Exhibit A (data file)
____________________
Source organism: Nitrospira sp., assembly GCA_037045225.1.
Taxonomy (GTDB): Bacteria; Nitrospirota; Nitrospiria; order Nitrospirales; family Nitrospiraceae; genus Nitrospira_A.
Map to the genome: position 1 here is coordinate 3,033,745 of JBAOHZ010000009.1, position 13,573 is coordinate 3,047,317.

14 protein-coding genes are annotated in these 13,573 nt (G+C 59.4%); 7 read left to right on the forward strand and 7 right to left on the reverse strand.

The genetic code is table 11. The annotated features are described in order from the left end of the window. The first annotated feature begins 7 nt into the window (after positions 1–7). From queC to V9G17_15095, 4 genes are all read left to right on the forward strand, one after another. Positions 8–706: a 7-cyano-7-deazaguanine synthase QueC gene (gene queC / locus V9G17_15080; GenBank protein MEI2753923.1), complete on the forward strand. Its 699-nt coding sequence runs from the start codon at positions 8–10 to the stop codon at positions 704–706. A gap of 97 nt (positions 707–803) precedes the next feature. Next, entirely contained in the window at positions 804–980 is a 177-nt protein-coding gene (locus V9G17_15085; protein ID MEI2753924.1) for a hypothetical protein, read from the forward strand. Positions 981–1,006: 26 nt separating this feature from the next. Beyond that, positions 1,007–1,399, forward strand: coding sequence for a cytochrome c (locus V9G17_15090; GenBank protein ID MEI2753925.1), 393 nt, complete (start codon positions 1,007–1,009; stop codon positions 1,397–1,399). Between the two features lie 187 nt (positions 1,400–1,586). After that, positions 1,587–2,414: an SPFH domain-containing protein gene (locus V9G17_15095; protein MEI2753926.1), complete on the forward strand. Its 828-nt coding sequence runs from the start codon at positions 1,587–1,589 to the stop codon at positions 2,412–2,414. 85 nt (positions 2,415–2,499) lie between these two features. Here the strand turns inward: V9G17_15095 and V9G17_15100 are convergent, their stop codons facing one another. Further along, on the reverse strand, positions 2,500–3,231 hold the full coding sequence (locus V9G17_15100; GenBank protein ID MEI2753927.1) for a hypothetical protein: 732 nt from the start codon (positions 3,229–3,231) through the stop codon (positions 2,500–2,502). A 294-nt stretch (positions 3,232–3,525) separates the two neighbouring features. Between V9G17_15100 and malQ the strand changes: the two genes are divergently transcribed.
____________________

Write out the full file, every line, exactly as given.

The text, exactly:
Source organism: Nitrospira sp., assembly GCA_037045225.1.
Taxonomy (GTDB): Bacteria; Nitrospirota; Nitrospiria; order Nitrospirales; family Nitrospiraceae; genus Nitrospira_A.
Map to the genome: position 1 here is coordinate 3,033,745 of JBAOHZ010000009.1, position 13,573 is coordinate 3,047,317.

14 protein-coding genes are annotated in these 13,573 nt (G+C 59.4%); 7 read left to right on the forward strand and 7 right to left on the reverse strand.

The genetic code is table 11. The annotated features are described in order from the left end of the window. The first annotated feature begins 7 nt into the window (after positions 1–7). From queC to V9G17_15095, 4 genes are all read left to right on the forward strand, one after another. Positions 8–706: a 7-cyano-7-deazaguanine synthase QueC gene (gene queC / locus V9G17_15080; GenBank protein MEI2753923.1), complete on the forward strand. Its 699-nt coding sequence runs from the start codon at positions 8–10 to the stop codon at positions 704–706. A gap of 97 nt (positions 707–803) precedes the next feature. Next, entirely contained in the window at positions 804–980 is a 177-nt protein-coding gene (locus V9G17_15085; protein ID MEI2753924.1) for a hypothetical protein, read from the forward strand. Positions 981–1,006: 26 nt separating this feature from the next. Beyond that, positions 1,007–1,399, forward strand: coding sequence for a cytochrome c (locus V9G17_15090; GenBank protein ID MEI2753925.1), 393 nt, complete (start codon positions 1,007–1,009; stop codon positions 1,397–1,399). Between the two features lie 187 nt (positions 1,400–1,586). After that, positions 1,587–2,414: an SPFH domain-containing protein gene (locus V9G17_15095; protein MEI2753926.1), complete on the forward strand. Its 828-nt coding sequence runs from the start codon at positions 1,587–1,589 to the stop codon at positions 2,412–2,414. 85 nt (positions 2,415–2,499) lie between these two features. Here the strand turns inward: V9G17_15095 and V9G17_15100 are convergent, their stop codons facing one another. Further along, on the reverse strand, positions 2,500–3,231 hold the full coding sequence (locus V9G17_15100; GenBank protein ID MEI2753927.1) for a hypothetical protein: 732 nt from the start codon (positions 3,229–3,231) through the stop codon (positions 2,500–2,502). A 294-nt stretch (positions 3,232–3,525) separates the two neighbouring features. Between V9G17_15100 and malQ the strand changes: the two genes are divergently transcribed.